This past weekend I got to take a dip in the Santa Ana River for the first time as part of the Inner Coastal clean up. Though it wasn't really a dip, because the river bed was dry, it was a big deal since I had never set foot in the river since Southern California Rivers are paved in concrete. This happened decades ago so that the rivers couldn't change their course and the water could reach the mouth of the river faster without flooding cities along the way. I was pleasantly surprised to find the bottom of the riverbed was coarse sand sprinkled with sea shells and dried seaweed.

This reminds me of Wall-E
We encountered the typical litter – food packages, cigarette butts and water bottles. There were some articles of clothing which is most likely from the people who make the riverbed their home, but aside from a golf ball, we didn't come across anything too interesting. It was however the first time I came across large amounts of Styrofoam. Not just any Styrofoam, but Styrofoam that was coming apart in pieces. Since I had only ever seen whole Styrofoam I never really understood how fish, birds or turtles could mistake it as food. Holding a piece in my hand, it looked like coral, and definitely is something wildlife would think was food.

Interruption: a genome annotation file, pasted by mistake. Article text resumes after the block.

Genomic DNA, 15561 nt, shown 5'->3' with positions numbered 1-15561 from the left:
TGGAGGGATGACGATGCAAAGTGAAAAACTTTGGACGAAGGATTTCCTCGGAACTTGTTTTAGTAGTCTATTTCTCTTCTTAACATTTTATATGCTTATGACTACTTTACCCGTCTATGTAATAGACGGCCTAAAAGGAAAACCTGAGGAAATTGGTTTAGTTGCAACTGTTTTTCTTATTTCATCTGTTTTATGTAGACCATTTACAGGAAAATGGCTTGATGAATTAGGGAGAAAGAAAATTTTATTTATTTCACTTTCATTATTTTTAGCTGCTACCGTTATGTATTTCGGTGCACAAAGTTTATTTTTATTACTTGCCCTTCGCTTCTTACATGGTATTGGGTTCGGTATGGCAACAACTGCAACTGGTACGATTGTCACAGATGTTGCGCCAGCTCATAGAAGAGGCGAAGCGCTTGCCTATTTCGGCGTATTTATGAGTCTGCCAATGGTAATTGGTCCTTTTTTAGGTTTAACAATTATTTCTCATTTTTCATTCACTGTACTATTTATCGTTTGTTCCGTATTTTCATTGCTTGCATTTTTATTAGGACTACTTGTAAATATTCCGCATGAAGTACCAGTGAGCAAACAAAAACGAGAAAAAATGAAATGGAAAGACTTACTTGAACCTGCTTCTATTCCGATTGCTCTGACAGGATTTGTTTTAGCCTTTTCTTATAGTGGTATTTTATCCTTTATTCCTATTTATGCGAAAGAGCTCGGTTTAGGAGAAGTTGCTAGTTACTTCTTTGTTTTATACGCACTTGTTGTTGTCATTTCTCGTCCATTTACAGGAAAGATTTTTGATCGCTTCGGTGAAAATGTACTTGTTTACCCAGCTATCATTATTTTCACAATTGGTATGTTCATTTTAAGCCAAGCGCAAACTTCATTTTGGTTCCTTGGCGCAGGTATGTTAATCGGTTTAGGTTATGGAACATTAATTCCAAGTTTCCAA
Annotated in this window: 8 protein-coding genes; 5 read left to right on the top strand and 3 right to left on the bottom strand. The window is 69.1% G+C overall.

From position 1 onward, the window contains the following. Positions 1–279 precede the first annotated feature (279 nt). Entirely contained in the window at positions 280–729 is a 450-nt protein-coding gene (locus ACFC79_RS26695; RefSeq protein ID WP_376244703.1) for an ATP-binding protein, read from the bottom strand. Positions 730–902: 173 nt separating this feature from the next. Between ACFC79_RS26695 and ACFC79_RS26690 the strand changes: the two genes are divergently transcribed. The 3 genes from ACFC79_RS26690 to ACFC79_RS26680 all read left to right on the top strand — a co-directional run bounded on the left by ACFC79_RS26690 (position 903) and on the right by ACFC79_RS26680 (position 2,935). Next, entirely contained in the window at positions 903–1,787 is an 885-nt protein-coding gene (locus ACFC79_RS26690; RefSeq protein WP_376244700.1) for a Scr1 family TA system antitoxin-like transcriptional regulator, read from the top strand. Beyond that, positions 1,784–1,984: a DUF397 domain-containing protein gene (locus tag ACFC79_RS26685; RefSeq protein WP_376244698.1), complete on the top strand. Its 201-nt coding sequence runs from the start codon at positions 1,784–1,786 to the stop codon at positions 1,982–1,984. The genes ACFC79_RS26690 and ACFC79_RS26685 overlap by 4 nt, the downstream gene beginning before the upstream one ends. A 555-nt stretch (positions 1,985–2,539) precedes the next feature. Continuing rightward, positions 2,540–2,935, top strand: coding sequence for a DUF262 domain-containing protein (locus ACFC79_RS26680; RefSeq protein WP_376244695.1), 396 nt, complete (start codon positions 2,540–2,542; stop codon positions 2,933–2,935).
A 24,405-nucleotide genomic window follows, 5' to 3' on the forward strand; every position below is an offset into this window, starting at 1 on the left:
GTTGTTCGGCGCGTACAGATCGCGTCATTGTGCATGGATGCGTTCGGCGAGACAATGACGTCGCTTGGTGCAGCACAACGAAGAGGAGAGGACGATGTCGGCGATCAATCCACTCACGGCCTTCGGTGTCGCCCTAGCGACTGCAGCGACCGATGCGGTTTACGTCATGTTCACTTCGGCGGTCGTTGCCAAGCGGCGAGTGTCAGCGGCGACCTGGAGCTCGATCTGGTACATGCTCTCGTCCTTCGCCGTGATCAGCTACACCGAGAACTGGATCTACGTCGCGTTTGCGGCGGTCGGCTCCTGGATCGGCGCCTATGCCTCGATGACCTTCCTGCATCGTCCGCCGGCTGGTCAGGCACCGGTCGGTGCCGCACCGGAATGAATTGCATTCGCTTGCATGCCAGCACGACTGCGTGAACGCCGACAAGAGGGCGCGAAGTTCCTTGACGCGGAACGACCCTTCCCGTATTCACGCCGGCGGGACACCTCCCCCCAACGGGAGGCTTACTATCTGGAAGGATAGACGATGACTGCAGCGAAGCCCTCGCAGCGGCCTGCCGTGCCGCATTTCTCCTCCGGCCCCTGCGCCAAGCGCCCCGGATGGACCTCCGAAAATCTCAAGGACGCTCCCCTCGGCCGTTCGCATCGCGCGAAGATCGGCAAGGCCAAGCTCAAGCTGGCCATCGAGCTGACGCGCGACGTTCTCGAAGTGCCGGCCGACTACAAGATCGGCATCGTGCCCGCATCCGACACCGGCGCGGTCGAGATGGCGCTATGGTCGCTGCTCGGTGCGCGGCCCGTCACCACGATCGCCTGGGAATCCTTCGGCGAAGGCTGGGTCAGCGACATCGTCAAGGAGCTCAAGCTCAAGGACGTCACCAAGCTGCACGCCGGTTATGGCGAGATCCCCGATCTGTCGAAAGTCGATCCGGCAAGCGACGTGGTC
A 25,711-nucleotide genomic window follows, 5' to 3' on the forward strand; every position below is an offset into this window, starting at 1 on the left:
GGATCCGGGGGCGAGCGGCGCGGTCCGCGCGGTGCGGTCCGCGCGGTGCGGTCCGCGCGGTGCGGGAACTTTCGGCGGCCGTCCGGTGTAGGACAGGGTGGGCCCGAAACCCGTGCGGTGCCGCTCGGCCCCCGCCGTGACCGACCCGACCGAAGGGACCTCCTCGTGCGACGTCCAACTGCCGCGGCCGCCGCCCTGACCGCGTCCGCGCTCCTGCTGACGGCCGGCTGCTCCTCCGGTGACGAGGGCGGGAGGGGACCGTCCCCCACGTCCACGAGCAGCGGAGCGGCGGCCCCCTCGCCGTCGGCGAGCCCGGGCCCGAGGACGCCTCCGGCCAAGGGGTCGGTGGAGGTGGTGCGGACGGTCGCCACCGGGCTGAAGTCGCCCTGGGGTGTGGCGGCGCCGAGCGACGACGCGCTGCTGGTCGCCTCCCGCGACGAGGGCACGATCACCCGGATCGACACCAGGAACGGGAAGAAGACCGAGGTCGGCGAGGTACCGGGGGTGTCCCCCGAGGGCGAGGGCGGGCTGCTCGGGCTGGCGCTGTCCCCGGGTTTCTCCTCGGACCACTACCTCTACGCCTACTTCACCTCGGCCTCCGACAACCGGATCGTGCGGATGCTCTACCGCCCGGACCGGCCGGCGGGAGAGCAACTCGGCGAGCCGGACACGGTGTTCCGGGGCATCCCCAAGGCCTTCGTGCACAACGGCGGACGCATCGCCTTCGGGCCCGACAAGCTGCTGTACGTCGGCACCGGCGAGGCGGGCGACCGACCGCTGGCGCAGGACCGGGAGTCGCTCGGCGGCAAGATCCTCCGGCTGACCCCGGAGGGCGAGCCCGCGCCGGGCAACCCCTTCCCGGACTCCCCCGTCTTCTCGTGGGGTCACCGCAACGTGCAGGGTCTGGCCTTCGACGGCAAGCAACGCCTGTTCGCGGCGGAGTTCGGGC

There isn't water recreation going on in the river, but many of the runners and cyclists on the river trail parallel to the Santa Ana River expressed their gratitude for the trash pickup with their thank you. I kept hoping some of the runners and cyclists would stop and help pick up trash because it is their bike trail. One cyclist stopped and said, “You guys are everywhere.” I responded, “The trash is everywhere.” Eventually we just had to stop picking up trash, because there was so much of it. At some point you have to say you've picked up enough for today.

Have you picked up your enough for today?

Monday, September 8, 2014

Waste Less Challenge: Week 2

In 1960, plastic was less than one percent of our waste. Today, plastic is everywhere. There’s even an island of plastic in the Pacific Ocean. We come in contact with a variety of one time use plastics such as containers and packaging, however more durable, long term use plastics are part of our life. Don’t believe me? Look at your cell phone’s case, the exterior and interior of your car, or even your toothbrush.

Replacing plastic with more sustainable options helps break the consumer culture cycle that insists we need everything to be shiny, new, considerably cheap, and abundant. Generally sustainable options are not shiny, or new. Take bamboo for instance – it is organic so the color is going to vary, and even though bamboo grows quickly, it has to be grown. Sustainable products can be inexpensive and may even be considered cheap, because they are going to break down – naturally.